the simplest quinone consisting of two carbonyl groups
attached by two ethylene bridges forming a six membered ring of carbon
atoms; a six membered ring of carbon atoms with oxo groups attached
to carbons 1 and 4 with hydrogen atoms attached to carbons 2,3,4 and 5
with double bonds between carbons 2 and 3 and between carbons 4 and 5.
Benzoquinone is an intermediate strength oxidizing agent. The pi bonds
of the carbonyl groups and the ethylene bridges are all conjugated. This
stabilizes semireduced radical intermediates and facilitates redox cycling.
a NADPH dependent enzyme which is part of the
sequence of synthesizing fatty acids.
one of several quinones present in extracts of the inner bark
of a tree known variably as pao-de-arco, ipe roxo and lapacho. The mixture
has been used traditionally as a broad spectrum antibacterial agent and
has more recently been found to possess antitumor and immune stimulating
a NADPH dependent enzyme which is part of the sequence
of the sequence in the synthesis of turpenes such as
squalene (a precursor of cholesterol) and ubiquinone.
an oncogene which inhibits or prevents apoptosis even
when otherwise effective triggers are activated.
BioElectric Vincent (BEV):
a health care program developed by Vincent a French hydrologist.
It consisted of the measurement of three parameters (acidity,
redox potential and conductivity) of three bodily fluids
(blood, urine and saliva). Various nutritional interventions
are applied to optimize the measured parameters. A wide variety
of diseases tend towards clinical remission as the parameters
drift back towards optimum.
a theory led by Albert Szent-Gyorgyi which considers living
proteins and other biomolecules to be semiconductors. The
ability to carry or transfer charges is considered essential
to the living state. Bioelectronics is also pertinent to
the physiologic control of oxidation and reduction. Failure
or inhibition of biological semiconductivity allows reductants
to accumulate improperly. These support activities essential
to cell growth and proliferation. The introduction of alpha-
keto-aldehydes enhances conductivity and inhibits proliferation.
a family of naturally occurring cyclic organic compounds, containing
aromatic rings; derivatives of flavone or coumarin. Bioflavonoids
usually have one or more hydroxyl groups attached to their aromatic
rings making such also classifiable as phenolic compounds. Like other
phenolic compounds bioflavonoids can serve as one electron reducers
of oxyradicals. Many bioflavonoids can function biochemically as
hydrogen carriers and thereby substitute for or support the function
of ascorbic acid.
biological electron transfer sequence (BETS):
an electron (e-) transport chain; any series of electron (e-)
or hydrogen atom [H] carriers; an electron or hydrogen atom
shuttle system; a cascade or orderly series of oxidation-
reduction reactions found in living things. BETS enable and
control the metabolism of reducing equivalents (e- and [H]).
The components / carriers of any BETS can be written in order
according to their relative position in the scheme. Stronger
reductants appear towards the left, and stronger oxidants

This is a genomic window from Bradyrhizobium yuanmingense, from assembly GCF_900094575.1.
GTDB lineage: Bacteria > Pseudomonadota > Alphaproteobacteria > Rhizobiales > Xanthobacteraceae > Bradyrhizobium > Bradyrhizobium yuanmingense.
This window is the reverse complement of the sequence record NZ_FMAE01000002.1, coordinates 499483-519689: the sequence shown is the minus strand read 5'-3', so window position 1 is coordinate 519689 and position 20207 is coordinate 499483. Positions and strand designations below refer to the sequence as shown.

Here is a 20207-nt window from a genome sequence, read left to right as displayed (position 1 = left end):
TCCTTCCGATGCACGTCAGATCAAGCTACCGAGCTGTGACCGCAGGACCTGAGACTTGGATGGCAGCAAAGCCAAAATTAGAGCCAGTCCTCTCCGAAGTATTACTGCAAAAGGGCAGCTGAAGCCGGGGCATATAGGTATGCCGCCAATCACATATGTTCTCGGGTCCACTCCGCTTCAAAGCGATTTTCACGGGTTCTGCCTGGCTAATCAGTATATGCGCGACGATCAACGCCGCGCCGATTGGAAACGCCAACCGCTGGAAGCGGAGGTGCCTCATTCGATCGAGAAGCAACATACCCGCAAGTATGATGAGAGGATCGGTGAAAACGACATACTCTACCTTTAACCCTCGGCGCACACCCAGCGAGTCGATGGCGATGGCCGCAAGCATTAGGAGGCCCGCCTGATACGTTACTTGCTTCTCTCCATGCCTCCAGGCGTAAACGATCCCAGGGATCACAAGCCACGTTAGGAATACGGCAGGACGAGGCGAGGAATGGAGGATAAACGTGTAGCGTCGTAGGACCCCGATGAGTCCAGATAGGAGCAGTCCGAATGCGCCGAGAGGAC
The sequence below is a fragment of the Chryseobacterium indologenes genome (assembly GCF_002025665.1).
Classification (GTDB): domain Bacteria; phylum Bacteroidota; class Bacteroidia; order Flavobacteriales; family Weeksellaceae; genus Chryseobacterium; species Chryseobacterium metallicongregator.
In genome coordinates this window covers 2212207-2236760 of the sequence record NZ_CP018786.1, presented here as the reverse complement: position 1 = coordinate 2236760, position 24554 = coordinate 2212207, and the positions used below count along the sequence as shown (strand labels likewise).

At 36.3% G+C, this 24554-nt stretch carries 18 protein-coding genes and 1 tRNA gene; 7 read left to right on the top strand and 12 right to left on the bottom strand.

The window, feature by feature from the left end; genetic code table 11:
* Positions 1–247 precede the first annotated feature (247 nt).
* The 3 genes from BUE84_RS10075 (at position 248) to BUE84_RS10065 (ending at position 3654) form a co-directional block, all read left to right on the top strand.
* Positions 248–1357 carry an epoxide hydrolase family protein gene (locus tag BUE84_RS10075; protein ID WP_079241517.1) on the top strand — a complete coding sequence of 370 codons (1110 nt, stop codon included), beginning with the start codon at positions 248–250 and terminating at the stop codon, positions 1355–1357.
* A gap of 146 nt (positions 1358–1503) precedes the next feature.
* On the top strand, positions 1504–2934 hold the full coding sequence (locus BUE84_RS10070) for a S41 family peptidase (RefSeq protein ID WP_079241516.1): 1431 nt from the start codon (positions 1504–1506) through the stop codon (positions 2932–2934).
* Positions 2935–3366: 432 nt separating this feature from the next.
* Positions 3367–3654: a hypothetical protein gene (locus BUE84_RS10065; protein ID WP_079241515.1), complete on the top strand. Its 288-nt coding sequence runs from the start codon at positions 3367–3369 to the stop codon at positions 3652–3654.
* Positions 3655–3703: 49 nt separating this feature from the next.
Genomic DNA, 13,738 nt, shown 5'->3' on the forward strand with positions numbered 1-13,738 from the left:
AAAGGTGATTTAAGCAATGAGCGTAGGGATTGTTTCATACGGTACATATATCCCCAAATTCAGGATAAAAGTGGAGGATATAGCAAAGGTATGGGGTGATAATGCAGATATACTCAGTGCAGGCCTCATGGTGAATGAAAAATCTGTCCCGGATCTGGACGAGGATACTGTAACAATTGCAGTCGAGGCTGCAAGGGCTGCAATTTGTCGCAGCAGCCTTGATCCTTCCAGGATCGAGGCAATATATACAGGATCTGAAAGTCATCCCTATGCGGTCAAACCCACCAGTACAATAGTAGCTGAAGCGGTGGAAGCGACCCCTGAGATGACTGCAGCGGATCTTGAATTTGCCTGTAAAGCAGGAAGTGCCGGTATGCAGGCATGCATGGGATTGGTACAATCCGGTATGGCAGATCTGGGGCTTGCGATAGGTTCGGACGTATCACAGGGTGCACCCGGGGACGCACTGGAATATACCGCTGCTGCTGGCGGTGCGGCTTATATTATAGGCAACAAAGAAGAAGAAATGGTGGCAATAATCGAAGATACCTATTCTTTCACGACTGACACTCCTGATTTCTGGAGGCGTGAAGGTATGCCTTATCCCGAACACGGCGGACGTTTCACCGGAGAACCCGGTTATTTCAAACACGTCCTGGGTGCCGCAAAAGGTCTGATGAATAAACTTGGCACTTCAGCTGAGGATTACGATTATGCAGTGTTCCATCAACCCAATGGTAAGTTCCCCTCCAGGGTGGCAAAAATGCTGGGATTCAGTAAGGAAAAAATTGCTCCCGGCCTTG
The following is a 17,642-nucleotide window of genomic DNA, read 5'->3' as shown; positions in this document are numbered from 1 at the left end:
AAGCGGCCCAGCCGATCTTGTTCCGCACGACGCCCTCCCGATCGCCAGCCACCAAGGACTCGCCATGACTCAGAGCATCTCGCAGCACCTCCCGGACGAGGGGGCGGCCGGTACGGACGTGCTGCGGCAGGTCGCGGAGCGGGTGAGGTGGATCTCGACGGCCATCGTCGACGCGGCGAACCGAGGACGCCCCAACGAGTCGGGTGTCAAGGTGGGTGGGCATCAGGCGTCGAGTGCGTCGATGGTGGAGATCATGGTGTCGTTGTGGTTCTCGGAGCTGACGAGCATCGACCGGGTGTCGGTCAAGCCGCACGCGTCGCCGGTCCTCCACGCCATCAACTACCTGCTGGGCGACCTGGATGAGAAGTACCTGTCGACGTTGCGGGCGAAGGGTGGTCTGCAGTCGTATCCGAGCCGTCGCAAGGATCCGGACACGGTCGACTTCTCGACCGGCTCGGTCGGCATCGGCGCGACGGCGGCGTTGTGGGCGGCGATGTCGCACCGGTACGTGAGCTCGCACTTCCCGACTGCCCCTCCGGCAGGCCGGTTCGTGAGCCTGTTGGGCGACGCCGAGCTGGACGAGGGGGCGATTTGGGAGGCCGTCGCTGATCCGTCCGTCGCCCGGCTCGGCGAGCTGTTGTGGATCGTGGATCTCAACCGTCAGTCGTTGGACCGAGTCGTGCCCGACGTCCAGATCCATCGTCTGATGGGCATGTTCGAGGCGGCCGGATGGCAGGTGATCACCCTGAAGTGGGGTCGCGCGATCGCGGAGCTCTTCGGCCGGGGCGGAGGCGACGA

appear towards the right. The function of multistep oxido-
reductases can also be expressed as a BETS.
bio-oxidative medicine (BOM):
the science or practice of treating disease by the
administration of an oxidizing agent.
a dicyclic compound of heterocyclic rings each containing
two nitrogen atoms and several conjugated double bonds,
some of which are imines. This compound can accept two
hydrogen atoms to become dihydrobiopterin (BH2), and again two
more to become tetrahydrobiopterin (BH4). The fully reduced form
is a cofactor for phenylalanine-4-monooxygenase which converts
phenylalanine to tyrosine by the addition of one atom of oxygen
from O2. The other oxygen atom is reduced to water by the addition
of 2 atoms of hydrogen supplied by BH4.
a reversible inhibitor of glutathione reductase. BCNU raises
the GSSG/GSH ratio. Since tumor growth is dependent upon the
presence of reduced thiols, BCNU is an effective cytostatic
bisulfide anion (HS-):
the conjugate base of hydrogen sulfide (H2S) after the
alkaline removal of one proton. Bisulfide can bind as a ligand
to numerous metalic cations such as copper, silver, and mercury.
It is useful in biochemical research as an inhibitor of certain
enzymes which utilize cationic metals in their active centers.
Inorganic sulfide binds to and deactivates cytochrome A and,
therefore, acts as a potent respiratory poison.
any ray or limb of a larger molecule which is covalently bound.
With respect to a bound radical, all of its electrons are
magnetically paired within the orbitals of the molecule.
British antilewisite (BAL):
a chelating agent having thiol groups as ligands useful to
detoxify arsenic cation (Ar+++) and other toxic metals.
an irreversible inhibitor of gamma-glutamyl--cysteine synthase.
BSO profoundly inhibits this first step in glutathione synthesis
and as such effectively depresses glutathione levels. BSO is
useful as a research tool to study the effects of glutathione
butylated hydroxyanisole (BHA):
2-tertiarybutyl-4-methoxyphenol; a monophenol used in food and
in research as a reductive antioxidant. Most phenoxyl radicals
(the oxidized form of a monophenol) tend to form adducts at
their 2,4, or 6 carbon positions. BHA is protected against
this at the 2 and 4 carbon atoms by the attached groups.
butylated hydroxytoluene (BHT):
4-methyl-2,6-tertiarybutyl phenol; a monophenol used in food
and in research as a reductive antioxidant. The number 2,4,and 6
carbon atoms in most phenols are likely to form adducts whenever
the parent molecule is oxidized. In BHT these sites are protected
against such reactions by alkyl groups which stereochemically
block these sensitive sites.